EDMOND — Raoul Wallenberg was a Swedish diplomat who saved thousands of Hungarian Jews from the concentration camps operated by the Nazis. Wallenberg worked to save Jews in a variety of imaginative ways, one of which was to dispense to them documents that they were citizens of Sweden — which was on officially neutral nation during World War II, and telling the German officials they could not be deported from Hungary as a result.
A somewhat similar procedure was used by a military officer from Oklahoma, Ellis Edwards, to allow hundreds of South Vietnamese to escape from their country in 1975 as the North Vietnamese army began to advance on Saigon. Edwards, who later would serve a term as Oklahoma State Treasurer, recently recalled how he entered the American embassy in Saigon and managed to obtain a container of blank visa forms that he passed out to South Vietnamese residents. He then journeyed to the South Vietnamese City of Hue, where he persuaded a high-ranking South Vietnamese military officer to allow the people holding those visas to leave Vietnam.
After many Vietnamese refugees were flown to Fort Chaffee in Arkansas after the fall of South Vietnam, Edwards and another Oklahoman, Gen. Clyde Watts, went there and agreed to serve as sponsors for many of the refugees, and brought them to Oklahoma City. Edwards helped many of them locate employment and personally co-signed many loans for cars and later houses for them. He reports that none of them ever defaulted on their loans.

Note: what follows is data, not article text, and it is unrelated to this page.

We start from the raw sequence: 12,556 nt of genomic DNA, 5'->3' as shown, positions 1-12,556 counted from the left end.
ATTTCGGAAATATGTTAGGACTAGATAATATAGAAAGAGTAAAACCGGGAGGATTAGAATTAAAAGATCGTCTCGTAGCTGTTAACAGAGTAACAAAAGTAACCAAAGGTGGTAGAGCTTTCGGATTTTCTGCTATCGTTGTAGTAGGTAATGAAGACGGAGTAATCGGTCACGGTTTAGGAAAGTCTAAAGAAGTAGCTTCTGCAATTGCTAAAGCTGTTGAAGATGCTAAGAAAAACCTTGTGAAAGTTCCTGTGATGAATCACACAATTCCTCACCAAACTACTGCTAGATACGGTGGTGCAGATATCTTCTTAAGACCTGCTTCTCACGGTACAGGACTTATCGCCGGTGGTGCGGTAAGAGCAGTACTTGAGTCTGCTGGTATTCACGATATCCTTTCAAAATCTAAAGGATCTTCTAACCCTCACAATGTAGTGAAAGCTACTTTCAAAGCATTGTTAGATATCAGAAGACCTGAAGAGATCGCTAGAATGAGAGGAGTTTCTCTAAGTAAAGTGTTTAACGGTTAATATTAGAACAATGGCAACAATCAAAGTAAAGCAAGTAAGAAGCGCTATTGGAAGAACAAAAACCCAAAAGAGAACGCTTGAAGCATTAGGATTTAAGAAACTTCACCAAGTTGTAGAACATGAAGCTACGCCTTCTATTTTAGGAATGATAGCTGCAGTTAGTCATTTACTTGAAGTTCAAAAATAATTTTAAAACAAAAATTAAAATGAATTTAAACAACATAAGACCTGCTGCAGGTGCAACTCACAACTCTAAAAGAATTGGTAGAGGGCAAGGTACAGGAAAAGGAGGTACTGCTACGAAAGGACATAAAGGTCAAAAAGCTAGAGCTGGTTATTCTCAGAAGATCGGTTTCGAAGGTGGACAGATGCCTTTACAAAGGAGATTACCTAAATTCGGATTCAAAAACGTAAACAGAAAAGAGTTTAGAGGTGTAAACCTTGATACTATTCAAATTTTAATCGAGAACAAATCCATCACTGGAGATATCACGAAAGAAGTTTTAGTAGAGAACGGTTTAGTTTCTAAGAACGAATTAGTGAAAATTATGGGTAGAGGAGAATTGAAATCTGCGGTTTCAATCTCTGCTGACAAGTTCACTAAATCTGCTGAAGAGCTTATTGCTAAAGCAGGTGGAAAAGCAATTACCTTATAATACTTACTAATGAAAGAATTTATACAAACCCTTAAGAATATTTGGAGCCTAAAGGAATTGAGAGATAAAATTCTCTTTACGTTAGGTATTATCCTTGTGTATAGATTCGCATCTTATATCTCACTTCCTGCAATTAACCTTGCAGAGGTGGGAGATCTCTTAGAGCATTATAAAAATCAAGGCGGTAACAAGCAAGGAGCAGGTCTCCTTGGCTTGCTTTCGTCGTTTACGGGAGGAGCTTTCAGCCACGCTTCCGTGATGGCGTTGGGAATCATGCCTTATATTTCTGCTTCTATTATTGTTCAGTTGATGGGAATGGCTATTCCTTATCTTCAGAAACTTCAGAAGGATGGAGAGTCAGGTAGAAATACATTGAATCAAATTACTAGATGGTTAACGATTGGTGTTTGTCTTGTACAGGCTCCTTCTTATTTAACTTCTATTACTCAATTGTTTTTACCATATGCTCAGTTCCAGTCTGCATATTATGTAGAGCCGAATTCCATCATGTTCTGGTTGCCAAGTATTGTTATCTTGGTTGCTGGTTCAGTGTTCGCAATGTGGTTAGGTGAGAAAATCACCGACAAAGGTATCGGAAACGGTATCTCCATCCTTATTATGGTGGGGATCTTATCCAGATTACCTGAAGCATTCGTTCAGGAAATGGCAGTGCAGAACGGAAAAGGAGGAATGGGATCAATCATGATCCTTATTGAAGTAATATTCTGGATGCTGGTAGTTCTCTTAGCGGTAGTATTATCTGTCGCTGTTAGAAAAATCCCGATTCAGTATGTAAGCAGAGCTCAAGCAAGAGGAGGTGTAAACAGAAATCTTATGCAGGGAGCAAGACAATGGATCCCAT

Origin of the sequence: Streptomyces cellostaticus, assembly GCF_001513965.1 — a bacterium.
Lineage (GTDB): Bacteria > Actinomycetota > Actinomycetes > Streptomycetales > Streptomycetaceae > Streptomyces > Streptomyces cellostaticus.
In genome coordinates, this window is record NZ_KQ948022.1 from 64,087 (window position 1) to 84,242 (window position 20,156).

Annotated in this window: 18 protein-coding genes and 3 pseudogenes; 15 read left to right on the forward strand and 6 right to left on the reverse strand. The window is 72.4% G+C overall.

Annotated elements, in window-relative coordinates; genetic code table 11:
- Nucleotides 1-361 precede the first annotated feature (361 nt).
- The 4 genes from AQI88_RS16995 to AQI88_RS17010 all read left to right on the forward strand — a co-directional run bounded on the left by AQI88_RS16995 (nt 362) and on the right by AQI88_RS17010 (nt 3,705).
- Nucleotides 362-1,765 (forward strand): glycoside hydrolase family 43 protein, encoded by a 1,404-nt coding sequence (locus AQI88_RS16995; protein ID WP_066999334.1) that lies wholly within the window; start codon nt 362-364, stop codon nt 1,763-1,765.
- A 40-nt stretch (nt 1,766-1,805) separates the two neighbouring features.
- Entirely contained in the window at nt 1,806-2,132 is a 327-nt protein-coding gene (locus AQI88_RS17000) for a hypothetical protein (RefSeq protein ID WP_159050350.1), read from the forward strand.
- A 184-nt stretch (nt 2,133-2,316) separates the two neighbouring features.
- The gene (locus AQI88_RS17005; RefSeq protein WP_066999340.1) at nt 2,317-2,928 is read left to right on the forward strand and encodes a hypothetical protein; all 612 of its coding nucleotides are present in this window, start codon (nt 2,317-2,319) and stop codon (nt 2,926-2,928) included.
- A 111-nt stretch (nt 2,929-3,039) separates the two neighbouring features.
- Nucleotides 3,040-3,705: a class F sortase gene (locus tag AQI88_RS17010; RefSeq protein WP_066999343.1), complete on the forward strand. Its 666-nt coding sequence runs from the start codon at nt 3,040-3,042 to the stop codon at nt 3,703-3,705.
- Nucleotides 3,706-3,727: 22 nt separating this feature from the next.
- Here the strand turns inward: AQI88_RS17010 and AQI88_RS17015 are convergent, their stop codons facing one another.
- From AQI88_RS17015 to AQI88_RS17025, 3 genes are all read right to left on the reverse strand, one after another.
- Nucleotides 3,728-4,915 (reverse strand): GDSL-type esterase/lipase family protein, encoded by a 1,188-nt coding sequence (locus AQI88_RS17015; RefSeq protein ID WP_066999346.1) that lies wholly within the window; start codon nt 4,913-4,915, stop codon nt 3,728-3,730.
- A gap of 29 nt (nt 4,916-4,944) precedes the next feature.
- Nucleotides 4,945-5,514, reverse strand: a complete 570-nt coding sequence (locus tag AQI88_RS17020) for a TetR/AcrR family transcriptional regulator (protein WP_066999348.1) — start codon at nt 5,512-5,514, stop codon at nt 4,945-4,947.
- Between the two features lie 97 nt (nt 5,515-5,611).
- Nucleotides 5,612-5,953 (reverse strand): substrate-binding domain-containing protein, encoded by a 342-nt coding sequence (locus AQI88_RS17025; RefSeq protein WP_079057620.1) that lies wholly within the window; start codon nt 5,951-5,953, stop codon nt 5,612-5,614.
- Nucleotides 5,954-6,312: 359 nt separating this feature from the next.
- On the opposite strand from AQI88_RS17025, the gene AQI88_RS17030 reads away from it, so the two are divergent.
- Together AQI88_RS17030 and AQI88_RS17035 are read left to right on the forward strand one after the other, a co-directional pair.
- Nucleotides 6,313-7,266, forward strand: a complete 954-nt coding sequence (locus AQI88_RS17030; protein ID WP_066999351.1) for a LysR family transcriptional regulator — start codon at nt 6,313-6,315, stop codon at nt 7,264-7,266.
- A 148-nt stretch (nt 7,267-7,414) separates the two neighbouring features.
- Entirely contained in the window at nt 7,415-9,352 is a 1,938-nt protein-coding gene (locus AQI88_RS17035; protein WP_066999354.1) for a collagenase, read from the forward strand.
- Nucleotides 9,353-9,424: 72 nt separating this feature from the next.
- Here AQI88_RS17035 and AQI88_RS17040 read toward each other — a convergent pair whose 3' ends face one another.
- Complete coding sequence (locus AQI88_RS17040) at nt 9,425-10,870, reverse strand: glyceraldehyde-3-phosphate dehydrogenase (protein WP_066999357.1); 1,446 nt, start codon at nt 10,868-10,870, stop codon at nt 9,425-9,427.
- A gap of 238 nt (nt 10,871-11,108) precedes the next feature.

The Refugee Assistance Division of Catholic Charities, which played an important role in resettling the refugees, was on Classen Boulevard, and future historians may conclude that is why the Oklahoma City Vietnamese community developed along Classen and 23rd Street. The Vietnamese refugees were welcomed in Oklahoma, and employers marveled at their work ethic and teachers were impressed with the dedication their children had for learning.
Oklahoma City gradually became known as a place of sanctuary and opportunity for people who had fled Vietnam, and thousands more of them made their way here as a result. In the following decades, the community expanded to include large numbers of Chinese and Koreans and other Asian immigrants, and was featured in a National Geographic article several years ago.
The heart of the Oklahoma City Asian District may be the Super Cao Nguyen grocery store off Classen on 2668 N. Military Ave. It is a large establishment, that always seems to be full of patrons, and the variety of the goods sold there is indicative of the diversity of the Asian community in Oklahoma City.
In one area lines of large fish lying on ice seem to stare at customers, while on another aisle rows of barbecued chickens dangle from a wire. The store appears to be a social place as well, where patrons encounter friends and relatives and talk in different Asian dialects.
The phone booths in Chinatown in New York City are in the shape of pagodas, and the stops on the New York City subway line under that community have their street names in Chinese characters. The entrance to the Chinatown in the London area of Soho is marked by a pair of large red gates. While there is a bank building on Classen adjacent to 23rd Street that is shaped like a pagoda, and Chinese characters on several structures on that thoroughfare, there are no public artifacts of that type in Oklahoma City’s Asian District.
But the Oklahoma City Planning Commission is said to be currently reviewing proposals for the construction of a similar set of gates for the district. Such a structure also would serve as a monument to those first Vietnamese refugees who had the courage and determination to begin new lives in a foreign land and also to the people of Oklahoma City who welcomed them.